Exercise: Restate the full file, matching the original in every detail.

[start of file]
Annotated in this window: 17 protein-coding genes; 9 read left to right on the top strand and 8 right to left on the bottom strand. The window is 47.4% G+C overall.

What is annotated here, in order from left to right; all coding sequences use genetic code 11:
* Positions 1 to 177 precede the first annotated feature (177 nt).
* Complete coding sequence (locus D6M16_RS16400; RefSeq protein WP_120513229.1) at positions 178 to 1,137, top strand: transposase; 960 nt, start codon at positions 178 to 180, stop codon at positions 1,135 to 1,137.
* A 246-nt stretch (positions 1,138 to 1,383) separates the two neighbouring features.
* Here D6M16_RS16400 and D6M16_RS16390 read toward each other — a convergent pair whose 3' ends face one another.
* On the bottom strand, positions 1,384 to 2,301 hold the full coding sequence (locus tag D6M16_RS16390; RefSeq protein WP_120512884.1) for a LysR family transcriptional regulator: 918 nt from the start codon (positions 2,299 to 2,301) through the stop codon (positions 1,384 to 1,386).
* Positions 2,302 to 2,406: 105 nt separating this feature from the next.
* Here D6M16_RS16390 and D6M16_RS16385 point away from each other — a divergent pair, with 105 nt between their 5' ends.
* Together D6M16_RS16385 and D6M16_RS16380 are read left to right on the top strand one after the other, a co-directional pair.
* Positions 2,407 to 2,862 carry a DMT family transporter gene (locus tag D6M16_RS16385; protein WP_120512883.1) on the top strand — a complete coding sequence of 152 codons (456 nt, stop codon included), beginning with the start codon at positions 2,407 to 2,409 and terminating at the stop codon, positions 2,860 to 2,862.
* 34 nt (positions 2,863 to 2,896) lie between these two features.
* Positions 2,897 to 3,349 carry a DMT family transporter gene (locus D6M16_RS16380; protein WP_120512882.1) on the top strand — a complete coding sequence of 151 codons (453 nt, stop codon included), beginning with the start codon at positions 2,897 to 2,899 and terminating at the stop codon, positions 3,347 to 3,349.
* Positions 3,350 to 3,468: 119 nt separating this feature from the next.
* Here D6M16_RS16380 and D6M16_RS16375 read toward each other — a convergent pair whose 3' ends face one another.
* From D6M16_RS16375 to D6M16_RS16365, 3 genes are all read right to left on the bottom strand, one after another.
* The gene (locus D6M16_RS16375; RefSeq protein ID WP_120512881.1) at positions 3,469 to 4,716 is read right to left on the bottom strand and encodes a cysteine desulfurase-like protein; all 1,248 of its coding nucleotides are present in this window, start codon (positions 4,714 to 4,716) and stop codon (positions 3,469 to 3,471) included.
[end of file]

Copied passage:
Annotated in this window: 17 protein-coding genes; 9 read left to right on the top strand and 8 right to left on the bottom strand. The window is 47.4% G+C overall.

What is annotated here, in order from left to right; all coding sequences use genetic code 11:
* Positions 1 to 177 precede the first annotated feature (177 nt).
* Complete coding sequence (locus D6M16_RS16400; RefSeq protein WP_120513229.1) at positions 178 to 1,137, top strand: transposase; 960 nt, start codon at positions 178 to 180, stop codon at positions 1,135 to 1,137.
* A 246-nt stretch (positions 1,138 to 1,383) separates the two neighbouring features.
* Here D6M16_RS16400 and D6M16_RS16390 read toward each other — a convergent pair whose 3' ends face one another.
* On the bottom strand, positions 1,384 to 2,301 hold the full coding sequence (locus tag D6M16_RS16390; RefSeq protein WP_120512884.1) for a LysR family transcriptional regulator: 918 nt from the start codon (positions 2,299 to 2,301) through the stop codon (positions 1,384 to 1,386).
* Positions 2,302 to 2,406: 105 nt separating this feature from the next.
* Here D6M16_RS16390 and D6M16_RS16385 point away from each other — a divergent pair, with 105 nt between their 5' ends.
* Together D6M16_RS16385 and D6M16_RS16380 are read left to right on the top strand one after the other, a co-directional pair.
* Positions 2,407 to 2,862 carry a DMT family transporter gene (locus tag D6M16_RS16385; protein WP_120512883.1) on the top strand — a complete coding sequence of 152 codons (456 nt, stop codon included), beginning with the start codon at positions 2,407 to 2,409 and terminating at the stop codon, positions 2,860 to 2,862.
* 34 nt (positions 2,863 to 2,896) lie between these two features.
* Positions 2,897 to 3,349 carry a DMT family transporter gene (locus D6M16_RS16380; protein WP_120512882.1) on the top strand — a complete coding sequence of 151 codons (453 nt, stop codon included), beginning with the start codon at positions 2,897 to 2,899 and terminating at the stop codon, positions 3,347 to 3,349.
* Positions 3,350 to 3,468: 119 nt separating this feature from the next.
* Here D6M16_RS16380 and D6M16_RS16375 read toward each other — a convergent pair whose 3' ends face one another.
* From D6M16_RS16375 to D6M16_RS16365, 3 genes are all read right to left on the bottom strand, one after another.
* The gene (locus D6M16_RS16375; RefSeq protein ID WP_120512881.1) at positions 3,469 to 4,716 is read right to left on the bottom strand and encodes a cysteine desulfurase-like protein; all 1,248 of its coding nucleotides are present in this window, start codon (positions 4,714 to 4,716) and stop codon (positions 3,469 to 3,471) included.